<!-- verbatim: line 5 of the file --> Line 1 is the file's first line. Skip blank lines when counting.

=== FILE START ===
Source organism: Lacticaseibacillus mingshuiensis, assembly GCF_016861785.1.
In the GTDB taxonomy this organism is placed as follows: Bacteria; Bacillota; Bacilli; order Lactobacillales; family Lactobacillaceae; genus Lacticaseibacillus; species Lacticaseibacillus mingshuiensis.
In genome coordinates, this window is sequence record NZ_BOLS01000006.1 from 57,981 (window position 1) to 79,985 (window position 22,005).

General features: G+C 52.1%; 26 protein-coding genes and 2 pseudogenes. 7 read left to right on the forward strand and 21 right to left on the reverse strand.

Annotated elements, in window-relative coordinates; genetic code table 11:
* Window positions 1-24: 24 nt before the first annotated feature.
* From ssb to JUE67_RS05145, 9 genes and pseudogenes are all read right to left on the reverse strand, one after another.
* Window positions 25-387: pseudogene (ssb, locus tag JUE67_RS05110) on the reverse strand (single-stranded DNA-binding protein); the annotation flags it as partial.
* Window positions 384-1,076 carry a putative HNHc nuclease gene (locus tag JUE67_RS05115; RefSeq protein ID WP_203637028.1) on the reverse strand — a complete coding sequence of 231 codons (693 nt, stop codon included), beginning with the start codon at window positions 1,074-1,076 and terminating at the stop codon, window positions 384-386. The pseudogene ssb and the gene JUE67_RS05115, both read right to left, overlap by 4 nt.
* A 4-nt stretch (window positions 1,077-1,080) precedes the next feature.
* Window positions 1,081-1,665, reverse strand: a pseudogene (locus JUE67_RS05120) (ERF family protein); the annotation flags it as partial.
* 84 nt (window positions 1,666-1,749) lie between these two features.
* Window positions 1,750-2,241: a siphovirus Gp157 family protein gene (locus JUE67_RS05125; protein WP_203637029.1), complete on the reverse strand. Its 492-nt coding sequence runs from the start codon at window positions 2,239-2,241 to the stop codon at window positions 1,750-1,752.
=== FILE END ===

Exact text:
Annotated elements, in window-relative coordinates; genetic code table 11: